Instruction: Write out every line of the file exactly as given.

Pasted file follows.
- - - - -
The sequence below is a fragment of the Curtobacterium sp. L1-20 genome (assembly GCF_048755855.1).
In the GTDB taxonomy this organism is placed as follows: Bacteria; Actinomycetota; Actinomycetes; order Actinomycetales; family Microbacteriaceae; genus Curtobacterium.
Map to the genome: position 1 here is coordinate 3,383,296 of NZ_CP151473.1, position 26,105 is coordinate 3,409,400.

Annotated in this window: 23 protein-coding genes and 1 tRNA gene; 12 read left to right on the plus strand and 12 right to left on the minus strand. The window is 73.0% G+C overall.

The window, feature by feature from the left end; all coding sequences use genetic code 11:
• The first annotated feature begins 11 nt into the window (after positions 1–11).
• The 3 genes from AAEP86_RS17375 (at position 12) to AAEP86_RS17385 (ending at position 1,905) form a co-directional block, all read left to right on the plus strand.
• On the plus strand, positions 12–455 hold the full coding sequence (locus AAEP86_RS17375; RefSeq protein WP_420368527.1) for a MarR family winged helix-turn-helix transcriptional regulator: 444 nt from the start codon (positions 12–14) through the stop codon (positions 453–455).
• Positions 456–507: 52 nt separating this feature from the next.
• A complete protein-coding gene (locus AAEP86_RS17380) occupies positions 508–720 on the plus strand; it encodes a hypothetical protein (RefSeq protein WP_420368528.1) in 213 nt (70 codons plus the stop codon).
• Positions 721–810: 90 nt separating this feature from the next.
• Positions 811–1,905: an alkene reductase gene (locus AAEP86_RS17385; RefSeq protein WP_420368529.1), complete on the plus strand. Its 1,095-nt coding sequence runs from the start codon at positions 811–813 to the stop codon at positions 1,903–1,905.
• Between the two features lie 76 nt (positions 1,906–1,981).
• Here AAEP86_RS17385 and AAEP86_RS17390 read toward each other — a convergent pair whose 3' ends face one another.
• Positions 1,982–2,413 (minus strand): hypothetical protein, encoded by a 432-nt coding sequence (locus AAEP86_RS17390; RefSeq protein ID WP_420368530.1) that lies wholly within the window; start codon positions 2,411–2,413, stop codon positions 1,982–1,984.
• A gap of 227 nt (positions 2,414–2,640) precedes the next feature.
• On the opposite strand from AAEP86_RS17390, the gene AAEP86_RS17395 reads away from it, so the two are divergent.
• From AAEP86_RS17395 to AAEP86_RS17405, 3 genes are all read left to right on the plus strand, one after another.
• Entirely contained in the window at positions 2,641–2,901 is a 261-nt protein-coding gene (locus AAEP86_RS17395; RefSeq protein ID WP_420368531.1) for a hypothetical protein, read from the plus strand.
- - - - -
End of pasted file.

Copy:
The sequence below is a fragment of the Curtobacterium sp. L1-20 genome (assembly GCF_048755855.1).
In the GTDB taxonomy this organism is placed as follows: Bacteria; Actinomycetota; Actinomycetes; order Actinomycetales; family Microbacteriaceae; genus Curtobacterium.
Map to the genome: position 1 here is coordinate 3,383,296 of NZ_CP151473.1, position 26,105 is coordinate 3,409,400.

Annotated in this window: 23 protein-coding genes and 1 tRNA gene; 12 read left to right on the plus strand and 12 right to left on the minus strand. The window is 73.0% G+C overall.

The window, feature by feature from the left end; all coding sequences use genetic code 11:
• The first annotated feature begins 11 nt into the window (after positions 1–11).
• The 3 genes from AAEP86_RS17375 (at position 12) to AAEP86_RS17385 (ending at position 1,905) form a co-directional block, all read left to right on the plus strand.
• On the plus strand, positions 12–455 hold the full coding sequence (locus AAEP86_RS17375; RefSeq protein WP_420368527.1) for a MarR family winged helix-turn-helix transcriptional regulator: 444 nt from the start codon (positions 12–14) through the stop codon (positions 453–455).
• Positions 456–507: 52 nt separating this feature from the next.
• A complete protein-coding gene (locus AAEP86_RS17380) occupies positions 508–720 on the plus strand; it encodes a hypothetical protein (RefSeq protein WP_420368528.1) in 213 nt (70 codons plus the stop codon).
• Positions 721–810: 90 nt separating this feature from the next.
• Positions 811–1,905: an alkene reductase gene (locus AAEP86_RS17385; RefSeq protein WP_420368529.1), complete on the plus strand. Its 1,095-nt coding sequence runs from the start codon at positions 811–813 to the stop codon at positions 1,903–1,905.
• Between the two features lie 76 nt (positions 1,906–1,981).
• Here AAEP86_RS17385 and AAEP86_RS17390 read toward each other — a convergent pair whose 3' ends face one another.
• Positions 1,982–2,413 (minus strand): hypothetical protein, encoded by a 432-nt coding sequence (locus AAEP86_RS17390; RefSeq protein ID WP_420368530.1) that lies wholly within the window; start codon positions 2,411–2,413, stop codon positions 1,982–1,984.
• A gap of 227 nt (positions 2,414–2,640) precedes the next feature.
• On the opposite strand from AAEP86_RS17390, the gene AAEP86_RS17395 reads away from it, so the two are divergent.
• From AAEP86_RS17395 to AAEP86_RS17405, 3 genes are all read left to right on the plus strand, one after another.
• Entirely contained in the window at positions 2,641–2,901 is a 261-nt protein-coding gene (locus AAEP86_RS17395; RefSeq protein ID WP_420368531.1) for a hypothetical protein, read from the plus strand.